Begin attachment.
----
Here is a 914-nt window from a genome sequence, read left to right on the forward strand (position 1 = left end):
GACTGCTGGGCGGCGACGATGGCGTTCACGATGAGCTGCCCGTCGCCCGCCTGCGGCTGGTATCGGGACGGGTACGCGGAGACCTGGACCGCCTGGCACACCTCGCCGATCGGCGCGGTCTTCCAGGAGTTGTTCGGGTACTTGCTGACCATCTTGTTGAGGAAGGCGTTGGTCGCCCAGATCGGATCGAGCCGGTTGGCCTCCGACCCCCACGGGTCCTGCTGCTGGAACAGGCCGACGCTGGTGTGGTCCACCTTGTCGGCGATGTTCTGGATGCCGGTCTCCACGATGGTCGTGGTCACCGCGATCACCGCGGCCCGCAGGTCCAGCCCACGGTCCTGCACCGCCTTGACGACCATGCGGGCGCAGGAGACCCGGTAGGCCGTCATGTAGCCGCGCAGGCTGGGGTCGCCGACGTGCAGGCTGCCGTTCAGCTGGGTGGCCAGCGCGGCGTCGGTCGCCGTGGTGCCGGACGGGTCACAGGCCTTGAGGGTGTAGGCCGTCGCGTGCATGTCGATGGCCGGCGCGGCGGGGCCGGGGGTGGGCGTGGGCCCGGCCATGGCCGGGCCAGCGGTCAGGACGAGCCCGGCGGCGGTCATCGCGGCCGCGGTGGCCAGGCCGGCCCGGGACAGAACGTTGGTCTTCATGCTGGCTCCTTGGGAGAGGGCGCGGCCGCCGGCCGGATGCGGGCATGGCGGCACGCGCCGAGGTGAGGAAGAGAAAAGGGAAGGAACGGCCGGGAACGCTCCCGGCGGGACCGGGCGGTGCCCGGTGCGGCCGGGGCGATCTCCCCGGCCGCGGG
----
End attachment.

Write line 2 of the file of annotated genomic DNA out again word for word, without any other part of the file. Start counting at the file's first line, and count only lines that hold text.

GACTGCTGGGCGGCGACGATGGCGTTCACGATGAGCTGCCCGTCGCCCGCCTGCGGCTGGTATCGGGACGGGTACGCGGAGACCTGGACCGCCTGGCACACCTCGCCGATCGGCGCGGTCTTCCAGGAGTTGTTCGGGTACTTGCTGACCATCTTGTTGAGGAAGGCGTTGGTCGCCCAGATCGGATCGAGCCGGTTGGCCTCCGACCCCCACGGGTCCTGCTGCTGGAACAGGCCGACGCTGGTGTGGTCCACCTTGTCGGCGATGTTCTGGATGCCGGTCTCCACGATGGTCGTGGTCACCGCGATCACCGCGGCCCGCAGGTCCAGCCCACGGTCCTGCACCGCCTTGACGACCATGCGGGCGCAGGAGACCCGGTAGGCCGTCATGTAGCCGCGCAGGCTGGGGTCGCCGACGTGCAGGCTGCCGTTCAGCTGGGTGGCCAGCGCGGCGTCGGTCGCCGTGGTGCCGGACGGGTCACAGGCCTTGAGGGTGTAGGCCGTCGCGTGCATGTCGATGGCCGGCGCGGCGGGGCCGGGGGTGGGCGTGGGCCCGGCCATGGCCGGGCCAGCGGTCAGGACGAGCCCGGCGGCGGTCATCGCGGCCGCGGTGGCCAGGCCGGCCCGGGACAGAACGTTGGTCTTCATGCTGGCTCCTTGGGAGAGGGCGCGGCCGCCGGCCGGATGCGGGCATGGCGGCACGCGCCGAGGTGAGGAAGAGAAAAGGGAAGGAACGGCCGGGAACGCTCCCGGCGGGACCGGGCGGTGCCCGGTGCGGCCGGGGCGATCTCCCCGGCCGCGGG